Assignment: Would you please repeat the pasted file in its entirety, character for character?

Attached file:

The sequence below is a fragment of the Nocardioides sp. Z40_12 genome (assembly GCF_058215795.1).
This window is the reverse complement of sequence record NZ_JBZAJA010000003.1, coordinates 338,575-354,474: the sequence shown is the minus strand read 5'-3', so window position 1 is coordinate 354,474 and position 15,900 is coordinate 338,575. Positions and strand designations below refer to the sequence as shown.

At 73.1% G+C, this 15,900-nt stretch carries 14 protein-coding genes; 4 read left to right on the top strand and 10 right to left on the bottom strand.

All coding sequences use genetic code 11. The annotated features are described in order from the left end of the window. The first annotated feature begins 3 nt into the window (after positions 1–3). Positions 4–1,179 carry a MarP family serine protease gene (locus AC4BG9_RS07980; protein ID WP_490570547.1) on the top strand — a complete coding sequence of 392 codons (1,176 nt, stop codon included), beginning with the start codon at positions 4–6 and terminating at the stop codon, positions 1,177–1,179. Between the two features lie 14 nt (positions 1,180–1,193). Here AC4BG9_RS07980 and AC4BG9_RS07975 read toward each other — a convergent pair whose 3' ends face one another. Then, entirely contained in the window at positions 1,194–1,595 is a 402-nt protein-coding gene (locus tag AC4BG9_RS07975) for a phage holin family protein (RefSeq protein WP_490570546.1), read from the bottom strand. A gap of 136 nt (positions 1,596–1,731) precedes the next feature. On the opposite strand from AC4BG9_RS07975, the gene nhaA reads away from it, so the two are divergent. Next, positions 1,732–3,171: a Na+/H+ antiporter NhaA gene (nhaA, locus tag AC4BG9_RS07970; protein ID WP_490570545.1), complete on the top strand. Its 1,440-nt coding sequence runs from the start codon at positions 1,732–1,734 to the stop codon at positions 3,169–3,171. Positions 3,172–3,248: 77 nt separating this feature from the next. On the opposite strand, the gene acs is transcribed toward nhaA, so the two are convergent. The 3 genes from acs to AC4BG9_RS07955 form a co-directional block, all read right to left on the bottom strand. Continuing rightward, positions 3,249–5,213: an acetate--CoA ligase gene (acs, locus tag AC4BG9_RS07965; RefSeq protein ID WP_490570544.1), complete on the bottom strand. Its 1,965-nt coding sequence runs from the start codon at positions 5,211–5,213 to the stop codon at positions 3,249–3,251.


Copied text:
The sequence below is a fragment of the Nocardioides sp. Z40_12 genome (assembly GCF_058215795.1).
This window is the reverse complement of sequence record NZ_JBZAJA010000003.1, coordinates 338,575-354,474: the sequence shown is the minus strand read 5'-3', so window position 1 is coordinate 354,474 and position 15,900 is coordinate 338,575. Positions and strand designations below refer to the sequence as shown.

At 73.1% G+C, this 15,900-nt stretch carries 14 protein-coding genes; 4 read left to right on the top strand and 10 right to left on the bottom strand.

All coding sequences use genetic code 11. The annotated features are described in order from the left end of the window. The first annotated feature begins 3 nt into the window (after positions 1–3). Positions 4–1,179 carry a MarP family serine protease gene (locus AC4BG9_RS07980; protein ID WP_490570547.1) on the top strand — a complete coding sequence of 392 codons (1,176 nt, stop codon included), beginning with the start codon at positions 4–6 and terminating at the stop codon, positions 1,177–1,179. Between the two features lie 14 nt (positions 1,180–1,193). Here AC4BG9_RS07980 and AC4BG9_RS07975 read toward each other — a convergent pair whose 3' ends face one another. Then, entirely contained in the window at positions 1,194–1,595 is a 402-nt protein-coding gene (locus tag AC4BG9_RS07975) for a phage holin family protein (RefSeq protein WP_490570546.1), read from the bottom strand. A gap of 136 nt (positions 1,596–1,731) precedes the next feature. On the opposite strand from AC4BG9_RS07975, the gene nhaA reads away from it, so the two are divergent. Next, positions 1,732–3,171: a Na+/H+ antiporter NhaA gene (nhaA, locus tag AC4BG9_RS07970; protein ID WP_490570545.1), complete on the top strand. Its 1,440-nt coding sequence runs from the start codon at positions 1,732–1,734 to the stop codon at positions 3,169–3,171. Positions 3,172–3,248: 77 nt separating this feature from the next. On the opposite strand, the gene acs is transcribed toward nhaA, so the two are convergent. The 3 genes from acs to AC4BG9_RS07955 form a co-directional block, all read right to left on the bottom strand. Continuing rightward, positions 3,249–5,213: an acetate--CoA ligase gene (acs, locus tag AC4BG9_RS07965; RefSeq protein ID WP_490570544.1), complete on the bottom strand. Its 1,965-nt coding sequence runs from the start codon at positions 5,211–5,213 to the stop codon at positions 3,249–3,251.